Referring to FIG. 5, the configuration of the vibrating diaphragm 10 will be described. As shown in FIG. 3, the collar portion 8c of the vibrating member 8 is arranged opposite the inner side wall of the first cylindrical body 11 with an extremely narrow gap therebetween. The volume- of the cavity 15 is significantly greater than that of the cavity 14 to make the pressure inside the cavity 15 almost nearly free from fluctuation even though the diaphragm 10 thus vibrates, so that the natural frequency of the cavity 15 is significantly lower than that of the vibrating system 40 composed of the diaphragm 10, the cavity 14, the opening 11c and the cavity inside the cylindrical projection 12. As a consequence, the principal components shown in FIG. 3 are represented by FIG. 5(A) in a typical form. FIG. 5(A) illustrates the mass Mm of the diaphragm 10, the area S of the bottom surface 8a of the vibrating member 8 and a mechanical compliance Cm proportional to the spring constant Km of the diaphragm 10, which establish a relationship given by Cm=1/Km, where Ma=mass of the fluid being monitored within the cylindrical projection 12; and Ca is expressed by Eq. (2).

Ca=W/(X2 ρ) . . .                       (2)

where W=volume of the cavity 14; X=acoustic velocity in the fluid being monitored; and ρ=density of the fluid being monitored.

In FIG. 5(A), the height h of the cavity 14 and the sectional area S1 of the bore of the cylindrical projection 12 are made extremely small to the extent that the principal parts are so arranged to allow the mass of the fluid being monitored in the cavity 14 and the acoustic volume within the bore of the cylindrical projection 12 to be negligible. Accordingly, the vibrating system constructed as shown in FIG. 5(A) is represented by an electrical equivalent circuit shown in FIG. 5(B) as the result of the conversion of the acoustic vibrating system consisting of the cavity 14 and the cavity within the bore of the cylindrical projection 12 into a mechanical vibrating system.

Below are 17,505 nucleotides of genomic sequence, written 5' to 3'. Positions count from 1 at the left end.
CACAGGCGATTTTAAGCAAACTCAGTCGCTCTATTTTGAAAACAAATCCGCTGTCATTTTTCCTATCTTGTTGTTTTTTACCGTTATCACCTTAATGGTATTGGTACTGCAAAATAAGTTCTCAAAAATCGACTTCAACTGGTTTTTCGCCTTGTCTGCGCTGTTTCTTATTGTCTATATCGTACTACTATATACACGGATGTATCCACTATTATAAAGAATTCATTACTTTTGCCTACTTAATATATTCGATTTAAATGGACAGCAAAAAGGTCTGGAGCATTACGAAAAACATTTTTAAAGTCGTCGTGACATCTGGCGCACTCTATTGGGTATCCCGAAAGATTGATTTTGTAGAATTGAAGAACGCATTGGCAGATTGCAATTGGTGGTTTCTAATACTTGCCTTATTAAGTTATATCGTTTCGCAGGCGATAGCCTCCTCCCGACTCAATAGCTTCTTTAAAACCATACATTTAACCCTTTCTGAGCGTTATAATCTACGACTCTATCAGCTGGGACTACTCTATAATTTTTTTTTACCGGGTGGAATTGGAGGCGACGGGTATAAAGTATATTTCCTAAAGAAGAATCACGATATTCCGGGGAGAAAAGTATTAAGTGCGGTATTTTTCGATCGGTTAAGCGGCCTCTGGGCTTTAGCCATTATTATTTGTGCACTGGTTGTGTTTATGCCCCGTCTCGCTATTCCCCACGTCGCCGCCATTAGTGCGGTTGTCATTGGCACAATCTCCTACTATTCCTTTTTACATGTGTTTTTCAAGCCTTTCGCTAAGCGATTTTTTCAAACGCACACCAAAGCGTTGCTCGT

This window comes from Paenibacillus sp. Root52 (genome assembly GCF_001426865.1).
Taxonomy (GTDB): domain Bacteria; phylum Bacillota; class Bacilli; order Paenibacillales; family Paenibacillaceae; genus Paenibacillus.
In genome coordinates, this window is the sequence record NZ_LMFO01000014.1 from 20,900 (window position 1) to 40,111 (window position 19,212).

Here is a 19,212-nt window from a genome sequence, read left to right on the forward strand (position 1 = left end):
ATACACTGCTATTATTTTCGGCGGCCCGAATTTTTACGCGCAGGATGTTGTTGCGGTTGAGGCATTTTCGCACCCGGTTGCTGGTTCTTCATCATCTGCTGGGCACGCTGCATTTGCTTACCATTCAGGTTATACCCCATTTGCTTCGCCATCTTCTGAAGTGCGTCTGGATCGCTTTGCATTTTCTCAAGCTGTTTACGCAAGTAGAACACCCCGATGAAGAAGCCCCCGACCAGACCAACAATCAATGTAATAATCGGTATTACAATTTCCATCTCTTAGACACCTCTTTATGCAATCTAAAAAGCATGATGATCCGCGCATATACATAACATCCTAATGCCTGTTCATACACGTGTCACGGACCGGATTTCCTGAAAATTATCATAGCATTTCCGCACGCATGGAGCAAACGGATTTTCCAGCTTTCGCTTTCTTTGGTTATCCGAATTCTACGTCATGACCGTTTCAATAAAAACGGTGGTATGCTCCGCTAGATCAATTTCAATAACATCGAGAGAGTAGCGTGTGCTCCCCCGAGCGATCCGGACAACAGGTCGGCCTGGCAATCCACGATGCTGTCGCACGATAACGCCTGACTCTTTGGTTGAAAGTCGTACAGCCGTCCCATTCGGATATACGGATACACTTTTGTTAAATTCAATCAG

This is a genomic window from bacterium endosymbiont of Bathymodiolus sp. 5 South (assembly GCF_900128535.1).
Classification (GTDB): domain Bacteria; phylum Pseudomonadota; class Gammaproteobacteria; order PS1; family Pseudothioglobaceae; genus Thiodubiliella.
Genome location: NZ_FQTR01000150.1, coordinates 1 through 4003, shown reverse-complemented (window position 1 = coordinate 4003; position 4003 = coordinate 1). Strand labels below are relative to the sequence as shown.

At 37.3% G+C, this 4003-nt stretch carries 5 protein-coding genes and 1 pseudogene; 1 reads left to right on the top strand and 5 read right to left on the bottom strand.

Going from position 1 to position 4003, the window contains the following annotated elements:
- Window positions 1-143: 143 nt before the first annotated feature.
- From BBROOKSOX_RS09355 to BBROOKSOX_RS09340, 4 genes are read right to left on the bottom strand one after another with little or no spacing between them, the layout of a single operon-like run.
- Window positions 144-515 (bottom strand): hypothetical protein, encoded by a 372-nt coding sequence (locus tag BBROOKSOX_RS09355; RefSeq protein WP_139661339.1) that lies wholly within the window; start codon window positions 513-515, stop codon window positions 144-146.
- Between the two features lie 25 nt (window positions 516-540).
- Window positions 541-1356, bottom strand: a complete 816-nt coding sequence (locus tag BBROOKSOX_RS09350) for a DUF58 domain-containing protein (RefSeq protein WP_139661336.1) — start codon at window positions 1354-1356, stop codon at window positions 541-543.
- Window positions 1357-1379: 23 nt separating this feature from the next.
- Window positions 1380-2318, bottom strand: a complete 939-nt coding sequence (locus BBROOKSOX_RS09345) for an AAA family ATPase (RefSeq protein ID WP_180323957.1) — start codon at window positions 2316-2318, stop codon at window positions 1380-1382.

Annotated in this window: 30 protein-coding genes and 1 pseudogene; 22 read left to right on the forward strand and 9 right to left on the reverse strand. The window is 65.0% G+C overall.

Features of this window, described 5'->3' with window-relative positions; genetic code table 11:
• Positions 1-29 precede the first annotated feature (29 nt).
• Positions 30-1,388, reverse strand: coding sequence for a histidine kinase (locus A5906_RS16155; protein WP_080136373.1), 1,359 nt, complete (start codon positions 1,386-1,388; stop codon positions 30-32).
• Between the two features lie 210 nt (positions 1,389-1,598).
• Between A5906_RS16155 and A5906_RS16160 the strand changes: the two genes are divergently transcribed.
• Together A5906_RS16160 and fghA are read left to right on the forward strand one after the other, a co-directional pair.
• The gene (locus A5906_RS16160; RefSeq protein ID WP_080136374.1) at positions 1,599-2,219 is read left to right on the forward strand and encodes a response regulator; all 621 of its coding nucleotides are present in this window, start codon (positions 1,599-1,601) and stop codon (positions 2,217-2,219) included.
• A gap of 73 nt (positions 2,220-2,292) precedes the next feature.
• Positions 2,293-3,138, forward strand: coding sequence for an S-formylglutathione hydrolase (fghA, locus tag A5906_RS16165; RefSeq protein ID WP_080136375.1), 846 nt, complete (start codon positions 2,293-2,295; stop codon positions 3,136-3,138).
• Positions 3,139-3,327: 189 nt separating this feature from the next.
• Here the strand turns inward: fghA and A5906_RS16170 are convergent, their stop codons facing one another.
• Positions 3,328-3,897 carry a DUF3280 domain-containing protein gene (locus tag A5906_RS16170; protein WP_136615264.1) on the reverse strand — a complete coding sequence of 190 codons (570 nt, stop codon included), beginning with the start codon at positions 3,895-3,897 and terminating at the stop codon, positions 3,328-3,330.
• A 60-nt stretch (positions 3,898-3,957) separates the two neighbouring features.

Mao=Ma(S2 /S1 2)                  (3)

Cao =Ca/S2 (4)

where Mao and Cao =mass and acoustic compliance given by Eqs. (3), (4), respectively.

Assuming that Eq. (5) is established by setting the angular frequency of the vibration at ω, FIG. 5(B) is rewritten as FIG. 5(C) and Eq. 6 is set up when the resonant frequency of the circuit of FIG. 5(C) is F. ##EQU2## Eq. (7) is obtained from Eqs. (3) (6).

1/(1+Mm/Mao) Cao/Cm <<1                                    (7)

As is obvious from Eq. (6), the diaphragm 10 resonates at the frequency F if the principal components shown in FIG. 3 are so arranged as to establish the equivalent circuit of FIG. 5(C) and the frequency F of the pulse train forming the output signal 24a of the waveform-shaping circuit shown in FIG. 4 has a value corresponding to the mass Ma of the fluid being monitored in the cylindrical body 12. Accordingly, the density of the fluid being monitored can be obtained by determining the value of the frequency F. The operational circuit 26 performs operations based on Eq. (5) and outputs the density signal 26a equivalent to the density ρ of the fluid being monitored. As shown in Eq. (6), the mass Ma changes as the density of the fluid being monitored changes and the resulting mass Ma affects the frequency F in such a manner as to enlarge the effect by (S/S1 )2 times since the principal components are formed for satisfying S/S1 >>1. Thus (S/S1)2 >>1. When the principal components of the device are adapted to set up the circuit of FIG. 5(C), the transducer shown in FIGS. 3, 5 is, as is apparent from the comparison between Eqs. (6), (1), capable of accurately monitoring fluid such as gas having a low density or compressive properties.